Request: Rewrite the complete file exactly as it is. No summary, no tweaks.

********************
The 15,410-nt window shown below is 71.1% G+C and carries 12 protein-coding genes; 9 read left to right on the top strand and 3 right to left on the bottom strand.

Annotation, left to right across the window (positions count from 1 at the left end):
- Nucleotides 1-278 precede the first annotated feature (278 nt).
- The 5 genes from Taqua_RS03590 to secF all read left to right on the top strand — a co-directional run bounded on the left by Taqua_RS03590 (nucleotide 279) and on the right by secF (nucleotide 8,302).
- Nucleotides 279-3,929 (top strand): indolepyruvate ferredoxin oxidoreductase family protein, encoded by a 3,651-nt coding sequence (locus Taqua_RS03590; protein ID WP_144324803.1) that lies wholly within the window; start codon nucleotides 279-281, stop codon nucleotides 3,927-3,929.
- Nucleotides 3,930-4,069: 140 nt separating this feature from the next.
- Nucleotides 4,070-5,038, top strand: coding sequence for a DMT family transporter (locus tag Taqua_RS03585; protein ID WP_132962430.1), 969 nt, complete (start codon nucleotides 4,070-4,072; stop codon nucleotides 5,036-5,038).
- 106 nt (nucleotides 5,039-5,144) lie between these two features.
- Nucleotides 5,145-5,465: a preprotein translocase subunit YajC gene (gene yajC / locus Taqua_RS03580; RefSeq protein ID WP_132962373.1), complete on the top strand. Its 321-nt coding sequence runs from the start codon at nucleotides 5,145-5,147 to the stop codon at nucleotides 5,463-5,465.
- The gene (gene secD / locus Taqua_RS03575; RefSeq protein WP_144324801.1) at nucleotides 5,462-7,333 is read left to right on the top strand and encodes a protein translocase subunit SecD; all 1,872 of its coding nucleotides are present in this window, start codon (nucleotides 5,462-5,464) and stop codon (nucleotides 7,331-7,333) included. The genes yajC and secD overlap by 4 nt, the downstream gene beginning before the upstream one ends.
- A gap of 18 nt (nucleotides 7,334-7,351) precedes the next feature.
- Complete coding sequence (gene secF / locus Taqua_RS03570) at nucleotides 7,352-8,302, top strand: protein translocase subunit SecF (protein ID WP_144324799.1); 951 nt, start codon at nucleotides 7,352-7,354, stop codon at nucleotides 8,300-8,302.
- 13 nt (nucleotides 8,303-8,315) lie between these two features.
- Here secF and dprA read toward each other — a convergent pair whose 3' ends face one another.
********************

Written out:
The 15,410-nt window shown below is 71.1% G+C and carries 12 protein-coding genes; 9 read left to right on the top strand and 3 right to left on the bottom strand.

Annotation, left to right across the window (positions count from 1 at the left end):
- Nucleotides 1-278 precede the first annotated feature (278 nt).
- The 5 genes from Taqua_RS03590 to secF all read left to right on the top strand — a co-directional run bounded on the left by Taqua_RS03590 (nucleotide 279) and on the right by secF (nucleotide 8,302).
- Nucleotides 279-3,929 (top strand): indolepyruvate ferredoxin oxidoreductase family protein, encoded by a 3,651-nt coding sequence (locus Taqua_RS03590; protein ID WP_144324803.1) that lies wholly within the window; start codon nucleotides 279-281, stop codon nucleotides 3,927-3,929.
- Nucleotides 3,930-4,069: 140 nt separating this feature from the next.
- Nucleotides 4,070-5,038, top strand: coding sequence for a DMT family transporter (locus tag Taqua_RS03585; protein ID WP_132962430.1), 969 nt, complete (start codon nucleotides 4,070-4,072; stop codon nucleotides 5,036-5,038).
- 106 nt (nucleotides 5,039-5,144) lie between these two features.
- Nucleotides 5,145-5,465: a preprotein translocase subunit YajC gene (gene yajC / locus Taqua_RS03580; RefSeq protein ID WP_132962373.1), complete on the top strand. Its 321-nt coding sequence runs from the start codon at nucleotides 5,145-5,147 to the stop codon at nucleotides 5,463-5,465.
- The gene (gene secD / locus Taqua_RS03575; RefSeq protein WP_144324801.1) at nucleotides 5,462-7,333 is read left to right on the top strand and encodes a protein translocase subunit SecD; all 1,872 of its coding nucleotides are present in this window, start codon (nucleotides 5,462-5,464) and stop codon (nucleotides 7,331-7,333) included. The genes yajC and secD overlap by 4 nt, the downstream gene beginning before the upstream one ends.
- A gap of 18 nt (nucleotides 7,334-7,351) precedes the next feature.
- Complete coding sequence (gene secF / locus Taqua_RS03570) at nucleotides 7,352-8,302, top strand: protein translocase subunit SecF (protein ID WP_144324799.1); 951 nt, start codon at nucleotides 7,352-7,354, stop codon at nucleotides 8,300-8,302.
- 13 nt (nucleotides 8,303-8,315) lie between these two features.
- Here secF and dprA read toward each other — a convergent pair whose 3' ends face one another.